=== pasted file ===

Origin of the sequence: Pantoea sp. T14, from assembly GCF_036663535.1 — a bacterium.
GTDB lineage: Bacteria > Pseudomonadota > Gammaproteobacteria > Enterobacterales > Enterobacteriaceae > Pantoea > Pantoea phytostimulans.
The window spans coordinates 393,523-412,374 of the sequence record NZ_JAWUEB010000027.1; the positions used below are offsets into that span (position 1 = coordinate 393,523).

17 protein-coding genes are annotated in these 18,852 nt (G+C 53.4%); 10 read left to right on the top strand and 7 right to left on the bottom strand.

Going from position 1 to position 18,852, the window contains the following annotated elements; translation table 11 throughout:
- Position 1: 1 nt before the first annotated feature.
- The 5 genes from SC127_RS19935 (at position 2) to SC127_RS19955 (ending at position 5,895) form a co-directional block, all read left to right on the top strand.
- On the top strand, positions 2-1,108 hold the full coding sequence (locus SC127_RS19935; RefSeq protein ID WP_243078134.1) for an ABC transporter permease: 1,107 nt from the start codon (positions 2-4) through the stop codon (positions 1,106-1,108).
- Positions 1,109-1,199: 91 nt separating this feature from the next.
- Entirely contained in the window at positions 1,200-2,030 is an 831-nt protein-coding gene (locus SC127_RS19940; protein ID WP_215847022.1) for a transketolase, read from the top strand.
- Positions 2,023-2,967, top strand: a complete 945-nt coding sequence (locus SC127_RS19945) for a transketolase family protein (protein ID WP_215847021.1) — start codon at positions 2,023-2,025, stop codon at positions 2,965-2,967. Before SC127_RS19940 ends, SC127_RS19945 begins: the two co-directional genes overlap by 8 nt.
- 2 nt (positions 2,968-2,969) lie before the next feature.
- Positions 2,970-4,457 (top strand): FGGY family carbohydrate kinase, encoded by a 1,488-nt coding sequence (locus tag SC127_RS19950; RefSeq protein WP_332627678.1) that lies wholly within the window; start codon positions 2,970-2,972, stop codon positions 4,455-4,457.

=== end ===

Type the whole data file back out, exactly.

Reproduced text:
Origin of the sequence: Pantoea sp. T14, from assembly GCF_036663535.1 — a bacterium.
GTDB lineage: Bacteria > Pseudomonadota > Gammaproteobacteria > Enterobacterales > Enterobacteriaceae > Pantoea > Pantoea phytostimulans.
The window spans coordinates 393,523-412,374 of the sequence record NZ_JAWUEB010000027.1; the positions used below are offsets into that span (position 1 = coordinate 393,523).

17 protein-coding genes are annotated in these 18,852 nt (G+C 53.4%); 10 read left to right on the top strand and 7 right to left on the bottom strand.

Going from position 1 to position 18,852, the window contains the following annotated elements; translation table 11 throughout:
- Position 1: 1 nt before the first annotated feature.
- The 5 genes from SC127_RS19935 (at position 2) to SC127_RS19955 (ending at position 5,895) form a co-directional block, all read left to right on the top strand.
- On the top strand, positions 2-1,108 hold the full coding sequence (locus SC127_RS19935; RefSeq protein ID WP_243078134.1) for an ABC transporter permease: 1,107 nt from the start codon (positions 2-4) through the stop codon (positions 1,106-1,108).
- Positions 1,109-1,199: 91 nt separating this feature from the next.
- Entirely contained in the window at positions 1,200-2,030 is an 831-nt protein-coding gene (locus SC127_RS19940; protein ID WP_215847022.1) for a transketolase, read from the top strand.
- Positions 2,023-2,967, top strand: a complete 945-nt coding sequence (locus SC127_RS19945) for a transketolase family protein (protein ID WP_215847021.1) — start codon at positions 2,023-2,025, stop codon at positions 2,965-2,967. Before SC127_RS19940 ends, SC127_RS19945 begins: the two co-directional genes overlap by 8 nt.
- 2 nt (positions 2,968-2,969) lie before the next feature.
- Positions 2,970-4,457 (top strand): FGGY family carbohydrate kinase, encoded by a 1,488-nt coding sequence (locus tag SC127_RS19950; RefSeq protein WP_332627678.1) that lies wholly within the window; start codon positions 2,970-2,972, stop codon positions 4,455-4,457.